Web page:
Most of the time flash backs are not needed (see below.) IF they are needed there are ways to do it that are not heart-stopping dull. I had to do a flashback in Darkship Renegade, because trying to Heinlein it distorted the narrative and made it dull. So… What I did – and recommend – is: make it sassy. Or angsty of course, or whatever your character voice is. Thena is sassy (and homicidal) so that’s what the flashback is. Also, make it short. I recap the RELEVANT parts of Darkship Thieves in a page and a half double spaced. You don’t need to know as much as you think you do, and besides I still want people to buy Darkship Thieves, with no undue spoilers. (And for my betas, no, that is NOT the version you read. That is what ate the first five days of this month.)
Another common use of flashbacks is to make the story a circle which if done badly reads like the entire novel is a boring flash back. Start at the climax battle (not AFTER, particularly if your hero loses! And yes, I made that mistake too. See Pre-Minoan fantasy) and wind the narrative around to take us there again at the end. This stops being a problem if you don’t spoiler yourself with the starting scene AND if – like Heinlein – your story involves something like coming of age that requires starting with a young protagonist. The media-res start allows you to indicate this will NOT be YA, and then you start with the young protagonist. Normally I don’t recommend these for novels, unless you are very, very good. Perhaps I’m biased, though, since the only time I did it, I did EVERYTHING wrong.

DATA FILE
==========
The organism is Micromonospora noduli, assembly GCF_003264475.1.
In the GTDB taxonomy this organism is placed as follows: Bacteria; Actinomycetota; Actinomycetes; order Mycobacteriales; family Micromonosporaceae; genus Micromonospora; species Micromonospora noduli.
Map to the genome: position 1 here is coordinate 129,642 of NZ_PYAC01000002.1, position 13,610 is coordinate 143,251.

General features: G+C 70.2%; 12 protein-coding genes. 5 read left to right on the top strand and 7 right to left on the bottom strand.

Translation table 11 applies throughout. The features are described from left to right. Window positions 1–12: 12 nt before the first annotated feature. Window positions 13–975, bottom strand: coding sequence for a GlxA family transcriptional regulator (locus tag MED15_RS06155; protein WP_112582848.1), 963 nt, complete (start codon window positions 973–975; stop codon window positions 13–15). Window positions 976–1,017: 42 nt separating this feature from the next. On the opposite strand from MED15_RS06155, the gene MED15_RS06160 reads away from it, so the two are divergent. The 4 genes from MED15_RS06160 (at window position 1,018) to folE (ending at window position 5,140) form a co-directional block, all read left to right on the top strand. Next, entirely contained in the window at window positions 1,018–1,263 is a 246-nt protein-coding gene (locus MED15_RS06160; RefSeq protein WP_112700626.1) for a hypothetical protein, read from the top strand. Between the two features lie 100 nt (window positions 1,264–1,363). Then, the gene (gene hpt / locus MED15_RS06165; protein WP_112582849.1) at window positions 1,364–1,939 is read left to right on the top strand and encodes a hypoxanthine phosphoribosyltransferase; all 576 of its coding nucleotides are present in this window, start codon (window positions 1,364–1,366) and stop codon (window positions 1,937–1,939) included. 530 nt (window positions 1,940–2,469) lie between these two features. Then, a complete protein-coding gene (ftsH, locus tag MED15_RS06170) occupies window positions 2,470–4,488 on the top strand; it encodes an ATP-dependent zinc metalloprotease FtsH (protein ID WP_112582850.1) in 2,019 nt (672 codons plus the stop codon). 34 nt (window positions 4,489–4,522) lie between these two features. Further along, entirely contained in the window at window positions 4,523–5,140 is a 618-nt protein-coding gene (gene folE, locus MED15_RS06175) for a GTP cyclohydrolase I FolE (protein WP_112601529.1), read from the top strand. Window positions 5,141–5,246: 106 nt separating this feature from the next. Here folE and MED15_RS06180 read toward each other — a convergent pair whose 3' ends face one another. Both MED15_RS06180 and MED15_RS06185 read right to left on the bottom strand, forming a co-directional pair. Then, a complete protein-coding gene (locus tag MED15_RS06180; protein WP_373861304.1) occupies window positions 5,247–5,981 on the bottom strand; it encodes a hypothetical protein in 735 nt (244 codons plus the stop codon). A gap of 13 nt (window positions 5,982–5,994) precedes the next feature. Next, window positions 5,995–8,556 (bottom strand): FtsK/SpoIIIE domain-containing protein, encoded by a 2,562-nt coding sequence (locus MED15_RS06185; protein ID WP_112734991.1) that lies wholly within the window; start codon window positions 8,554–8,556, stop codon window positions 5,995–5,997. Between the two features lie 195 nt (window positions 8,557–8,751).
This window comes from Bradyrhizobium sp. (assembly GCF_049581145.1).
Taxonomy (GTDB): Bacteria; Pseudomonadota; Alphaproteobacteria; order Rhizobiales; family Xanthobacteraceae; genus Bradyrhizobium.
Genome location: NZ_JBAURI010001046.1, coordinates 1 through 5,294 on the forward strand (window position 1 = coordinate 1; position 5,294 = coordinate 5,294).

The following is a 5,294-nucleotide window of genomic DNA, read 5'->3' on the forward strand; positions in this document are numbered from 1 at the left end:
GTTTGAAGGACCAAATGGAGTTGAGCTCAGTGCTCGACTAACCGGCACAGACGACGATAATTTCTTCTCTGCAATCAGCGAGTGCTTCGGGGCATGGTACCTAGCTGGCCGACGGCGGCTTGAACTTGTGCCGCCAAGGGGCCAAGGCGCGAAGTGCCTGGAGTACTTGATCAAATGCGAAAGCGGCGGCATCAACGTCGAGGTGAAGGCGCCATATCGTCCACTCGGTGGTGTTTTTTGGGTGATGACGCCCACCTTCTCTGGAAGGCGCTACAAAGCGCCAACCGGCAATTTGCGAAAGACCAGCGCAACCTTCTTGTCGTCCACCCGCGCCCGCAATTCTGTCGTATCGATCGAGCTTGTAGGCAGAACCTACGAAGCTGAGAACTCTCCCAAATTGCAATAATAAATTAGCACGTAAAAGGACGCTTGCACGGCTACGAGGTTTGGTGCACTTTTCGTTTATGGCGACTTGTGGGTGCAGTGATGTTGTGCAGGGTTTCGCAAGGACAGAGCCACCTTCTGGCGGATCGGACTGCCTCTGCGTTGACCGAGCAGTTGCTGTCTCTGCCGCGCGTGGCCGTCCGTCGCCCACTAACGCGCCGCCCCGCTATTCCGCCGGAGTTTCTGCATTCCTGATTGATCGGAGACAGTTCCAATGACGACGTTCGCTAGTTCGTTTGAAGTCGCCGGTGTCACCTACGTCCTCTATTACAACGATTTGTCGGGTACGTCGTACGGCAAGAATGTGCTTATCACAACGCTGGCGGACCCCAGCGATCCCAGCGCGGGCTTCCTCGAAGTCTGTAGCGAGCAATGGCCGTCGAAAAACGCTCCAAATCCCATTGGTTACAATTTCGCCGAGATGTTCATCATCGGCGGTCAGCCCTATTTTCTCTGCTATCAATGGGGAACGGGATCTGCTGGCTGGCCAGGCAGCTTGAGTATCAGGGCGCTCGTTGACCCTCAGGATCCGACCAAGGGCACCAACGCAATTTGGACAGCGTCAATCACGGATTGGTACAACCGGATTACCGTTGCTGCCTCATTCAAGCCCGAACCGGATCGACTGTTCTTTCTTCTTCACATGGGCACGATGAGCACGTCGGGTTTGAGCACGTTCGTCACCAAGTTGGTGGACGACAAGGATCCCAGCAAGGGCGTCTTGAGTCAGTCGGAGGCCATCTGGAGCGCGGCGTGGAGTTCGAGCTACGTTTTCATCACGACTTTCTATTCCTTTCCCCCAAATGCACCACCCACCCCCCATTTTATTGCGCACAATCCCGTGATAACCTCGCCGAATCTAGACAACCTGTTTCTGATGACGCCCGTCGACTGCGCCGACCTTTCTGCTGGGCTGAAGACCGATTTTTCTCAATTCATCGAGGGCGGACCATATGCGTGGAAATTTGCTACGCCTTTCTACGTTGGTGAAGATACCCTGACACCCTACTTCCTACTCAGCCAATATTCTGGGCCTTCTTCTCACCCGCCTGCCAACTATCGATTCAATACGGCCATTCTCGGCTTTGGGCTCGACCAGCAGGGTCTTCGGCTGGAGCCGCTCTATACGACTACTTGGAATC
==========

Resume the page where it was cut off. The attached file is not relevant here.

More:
2 – But then how will the reader know my wonderful world?
Keep in mind your reader only needs to know those parts of your world that allow him/her to interact with the characters/understand the action. For instance, with Darkship Thieves, half the people got the “future history” it’s based on just about bass ackwards. Does this mean they didn’t enjoy the story? Well, no. Most of them became rabid fans. Do I care if they think the seacities came about because of Climate Change? Pffff. No. Why should I? As they read more in the series they’ll change their minds. Or not. Do I care?